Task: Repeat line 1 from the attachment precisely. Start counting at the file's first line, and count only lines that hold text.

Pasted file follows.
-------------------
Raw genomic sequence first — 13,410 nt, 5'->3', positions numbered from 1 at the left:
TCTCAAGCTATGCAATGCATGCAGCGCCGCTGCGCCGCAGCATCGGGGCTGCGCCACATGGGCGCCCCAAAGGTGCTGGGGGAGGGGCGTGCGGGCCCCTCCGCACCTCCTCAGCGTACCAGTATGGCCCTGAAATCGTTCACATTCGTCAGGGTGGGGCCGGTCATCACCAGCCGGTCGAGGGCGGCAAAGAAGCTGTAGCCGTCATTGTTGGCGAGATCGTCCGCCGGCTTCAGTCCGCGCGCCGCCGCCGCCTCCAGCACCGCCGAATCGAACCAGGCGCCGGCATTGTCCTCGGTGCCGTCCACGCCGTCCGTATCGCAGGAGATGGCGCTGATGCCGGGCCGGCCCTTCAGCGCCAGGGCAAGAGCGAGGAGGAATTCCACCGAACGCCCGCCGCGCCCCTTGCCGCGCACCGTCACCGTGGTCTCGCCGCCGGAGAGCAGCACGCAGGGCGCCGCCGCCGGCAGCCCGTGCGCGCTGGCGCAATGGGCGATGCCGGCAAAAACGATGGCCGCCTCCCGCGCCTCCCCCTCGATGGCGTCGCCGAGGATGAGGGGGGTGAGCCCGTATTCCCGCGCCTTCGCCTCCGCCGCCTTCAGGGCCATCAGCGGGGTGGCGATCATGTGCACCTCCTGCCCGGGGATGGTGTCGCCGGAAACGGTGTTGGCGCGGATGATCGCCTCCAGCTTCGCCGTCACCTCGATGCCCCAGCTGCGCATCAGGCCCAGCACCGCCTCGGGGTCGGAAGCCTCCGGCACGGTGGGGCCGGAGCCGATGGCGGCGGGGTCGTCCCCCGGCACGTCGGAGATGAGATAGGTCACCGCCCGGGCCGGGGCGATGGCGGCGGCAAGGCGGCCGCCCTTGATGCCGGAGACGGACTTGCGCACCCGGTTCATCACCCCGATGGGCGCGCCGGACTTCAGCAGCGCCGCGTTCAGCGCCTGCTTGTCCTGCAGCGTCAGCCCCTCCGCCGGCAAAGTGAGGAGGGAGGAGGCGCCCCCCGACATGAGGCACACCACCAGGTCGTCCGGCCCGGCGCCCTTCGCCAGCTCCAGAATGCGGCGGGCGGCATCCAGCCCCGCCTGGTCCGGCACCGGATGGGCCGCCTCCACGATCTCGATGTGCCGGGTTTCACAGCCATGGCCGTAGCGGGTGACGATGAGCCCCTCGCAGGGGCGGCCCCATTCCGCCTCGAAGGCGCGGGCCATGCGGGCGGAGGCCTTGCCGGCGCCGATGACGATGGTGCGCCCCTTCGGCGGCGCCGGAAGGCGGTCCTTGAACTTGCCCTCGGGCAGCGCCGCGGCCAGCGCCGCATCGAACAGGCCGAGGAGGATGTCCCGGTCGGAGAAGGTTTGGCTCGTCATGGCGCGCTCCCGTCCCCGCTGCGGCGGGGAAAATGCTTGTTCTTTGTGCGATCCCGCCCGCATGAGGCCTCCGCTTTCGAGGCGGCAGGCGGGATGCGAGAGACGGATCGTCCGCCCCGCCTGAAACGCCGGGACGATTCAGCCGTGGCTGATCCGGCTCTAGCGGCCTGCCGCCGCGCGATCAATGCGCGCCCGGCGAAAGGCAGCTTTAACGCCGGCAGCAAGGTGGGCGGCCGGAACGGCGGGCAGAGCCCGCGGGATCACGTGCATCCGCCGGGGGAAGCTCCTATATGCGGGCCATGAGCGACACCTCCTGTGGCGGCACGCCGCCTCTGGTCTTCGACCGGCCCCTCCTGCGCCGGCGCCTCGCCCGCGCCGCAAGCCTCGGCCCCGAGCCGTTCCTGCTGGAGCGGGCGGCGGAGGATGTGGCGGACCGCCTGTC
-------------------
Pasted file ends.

Raw genomic sequence first — 13,410 nt, 5'->3', positions numbered from 1 at the left: